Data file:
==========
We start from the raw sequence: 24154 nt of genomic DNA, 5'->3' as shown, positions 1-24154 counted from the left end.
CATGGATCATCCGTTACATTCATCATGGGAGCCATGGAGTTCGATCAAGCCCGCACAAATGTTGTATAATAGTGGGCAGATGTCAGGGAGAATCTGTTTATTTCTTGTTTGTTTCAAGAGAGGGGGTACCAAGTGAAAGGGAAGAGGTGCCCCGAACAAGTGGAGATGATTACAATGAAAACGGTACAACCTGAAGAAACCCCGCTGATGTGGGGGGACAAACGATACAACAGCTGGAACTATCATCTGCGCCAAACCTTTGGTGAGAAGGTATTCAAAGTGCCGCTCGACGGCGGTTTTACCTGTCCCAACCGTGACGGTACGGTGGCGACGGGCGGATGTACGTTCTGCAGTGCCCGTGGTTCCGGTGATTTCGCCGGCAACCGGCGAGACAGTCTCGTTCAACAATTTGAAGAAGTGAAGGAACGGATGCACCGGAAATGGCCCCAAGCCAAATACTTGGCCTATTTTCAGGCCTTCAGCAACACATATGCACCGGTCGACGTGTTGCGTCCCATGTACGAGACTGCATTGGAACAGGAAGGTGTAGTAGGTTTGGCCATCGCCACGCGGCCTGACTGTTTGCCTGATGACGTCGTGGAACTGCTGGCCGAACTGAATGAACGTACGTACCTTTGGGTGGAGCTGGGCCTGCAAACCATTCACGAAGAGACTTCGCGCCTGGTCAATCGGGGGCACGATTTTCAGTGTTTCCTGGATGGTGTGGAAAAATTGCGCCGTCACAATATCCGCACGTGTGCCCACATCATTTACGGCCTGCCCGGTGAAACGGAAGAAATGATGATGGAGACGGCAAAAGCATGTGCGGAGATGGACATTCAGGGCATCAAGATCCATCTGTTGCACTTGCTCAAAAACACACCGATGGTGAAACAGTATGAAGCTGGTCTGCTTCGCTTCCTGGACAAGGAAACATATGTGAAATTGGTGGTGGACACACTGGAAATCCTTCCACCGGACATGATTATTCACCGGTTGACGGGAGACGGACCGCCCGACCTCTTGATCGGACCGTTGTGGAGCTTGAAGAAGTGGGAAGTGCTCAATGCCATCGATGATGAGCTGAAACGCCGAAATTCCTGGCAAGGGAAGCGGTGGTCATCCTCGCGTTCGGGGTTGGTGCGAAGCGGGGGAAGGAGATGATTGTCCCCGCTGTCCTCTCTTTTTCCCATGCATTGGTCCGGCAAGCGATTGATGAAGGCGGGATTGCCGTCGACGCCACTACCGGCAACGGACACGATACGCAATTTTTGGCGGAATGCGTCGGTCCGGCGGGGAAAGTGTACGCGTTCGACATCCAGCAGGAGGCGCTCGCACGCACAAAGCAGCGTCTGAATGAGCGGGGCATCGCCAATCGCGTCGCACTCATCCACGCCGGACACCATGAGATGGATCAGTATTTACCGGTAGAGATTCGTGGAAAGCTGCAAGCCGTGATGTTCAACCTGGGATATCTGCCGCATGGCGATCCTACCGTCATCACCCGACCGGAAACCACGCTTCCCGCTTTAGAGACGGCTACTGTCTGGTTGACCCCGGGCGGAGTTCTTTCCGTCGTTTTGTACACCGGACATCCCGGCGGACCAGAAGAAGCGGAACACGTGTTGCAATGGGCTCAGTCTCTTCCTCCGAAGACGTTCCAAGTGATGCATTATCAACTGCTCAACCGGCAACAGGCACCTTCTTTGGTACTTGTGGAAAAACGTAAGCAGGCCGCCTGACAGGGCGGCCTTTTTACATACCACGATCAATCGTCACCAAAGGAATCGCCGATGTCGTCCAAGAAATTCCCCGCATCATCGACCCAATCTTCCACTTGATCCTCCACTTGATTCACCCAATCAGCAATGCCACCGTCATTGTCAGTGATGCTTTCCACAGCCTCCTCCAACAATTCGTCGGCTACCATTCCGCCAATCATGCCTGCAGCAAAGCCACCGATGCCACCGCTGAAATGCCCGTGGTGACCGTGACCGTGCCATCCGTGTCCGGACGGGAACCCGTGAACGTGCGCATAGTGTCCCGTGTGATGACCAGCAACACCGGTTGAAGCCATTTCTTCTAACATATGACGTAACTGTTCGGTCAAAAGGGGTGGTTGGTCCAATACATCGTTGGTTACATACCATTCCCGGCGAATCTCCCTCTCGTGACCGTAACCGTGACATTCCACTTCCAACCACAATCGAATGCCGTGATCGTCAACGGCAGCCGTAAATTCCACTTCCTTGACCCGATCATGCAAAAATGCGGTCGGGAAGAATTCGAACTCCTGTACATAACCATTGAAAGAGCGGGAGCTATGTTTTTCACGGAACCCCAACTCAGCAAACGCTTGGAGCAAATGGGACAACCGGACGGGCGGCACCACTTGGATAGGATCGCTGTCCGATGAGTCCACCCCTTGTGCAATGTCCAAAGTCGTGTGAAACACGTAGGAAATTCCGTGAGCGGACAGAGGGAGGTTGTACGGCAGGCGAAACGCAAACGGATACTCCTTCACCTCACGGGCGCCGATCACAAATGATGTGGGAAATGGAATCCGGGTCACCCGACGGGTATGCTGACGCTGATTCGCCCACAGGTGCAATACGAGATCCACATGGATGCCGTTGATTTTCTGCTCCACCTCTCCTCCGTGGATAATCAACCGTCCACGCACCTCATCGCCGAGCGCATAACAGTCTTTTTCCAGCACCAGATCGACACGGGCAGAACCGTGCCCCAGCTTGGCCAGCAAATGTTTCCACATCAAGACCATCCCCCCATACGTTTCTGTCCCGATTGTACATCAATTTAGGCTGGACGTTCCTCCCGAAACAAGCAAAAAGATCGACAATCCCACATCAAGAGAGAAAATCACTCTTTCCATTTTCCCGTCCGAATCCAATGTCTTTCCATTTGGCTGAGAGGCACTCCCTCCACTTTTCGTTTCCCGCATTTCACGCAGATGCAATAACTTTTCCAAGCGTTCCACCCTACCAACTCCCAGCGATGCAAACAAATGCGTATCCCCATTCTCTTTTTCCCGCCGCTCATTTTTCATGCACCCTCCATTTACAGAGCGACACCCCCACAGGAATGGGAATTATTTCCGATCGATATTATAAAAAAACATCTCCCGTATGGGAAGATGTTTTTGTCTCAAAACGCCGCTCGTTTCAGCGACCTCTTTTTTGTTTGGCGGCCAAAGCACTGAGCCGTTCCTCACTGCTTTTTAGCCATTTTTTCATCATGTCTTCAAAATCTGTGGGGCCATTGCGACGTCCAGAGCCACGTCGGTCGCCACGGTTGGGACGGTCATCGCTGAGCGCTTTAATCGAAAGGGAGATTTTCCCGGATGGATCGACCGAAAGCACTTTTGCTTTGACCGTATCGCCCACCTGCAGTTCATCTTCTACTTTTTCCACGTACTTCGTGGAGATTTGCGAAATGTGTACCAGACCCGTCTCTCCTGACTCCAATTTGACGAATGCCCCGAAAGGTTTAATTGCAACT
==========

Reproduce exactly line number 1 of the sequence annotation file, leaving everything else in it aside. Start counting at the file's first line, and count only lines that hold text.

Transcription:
We start from the raw sequence: 24154 nt of genomic DNA, 5'->3' as shown, positions 1-24154 counted from the left end.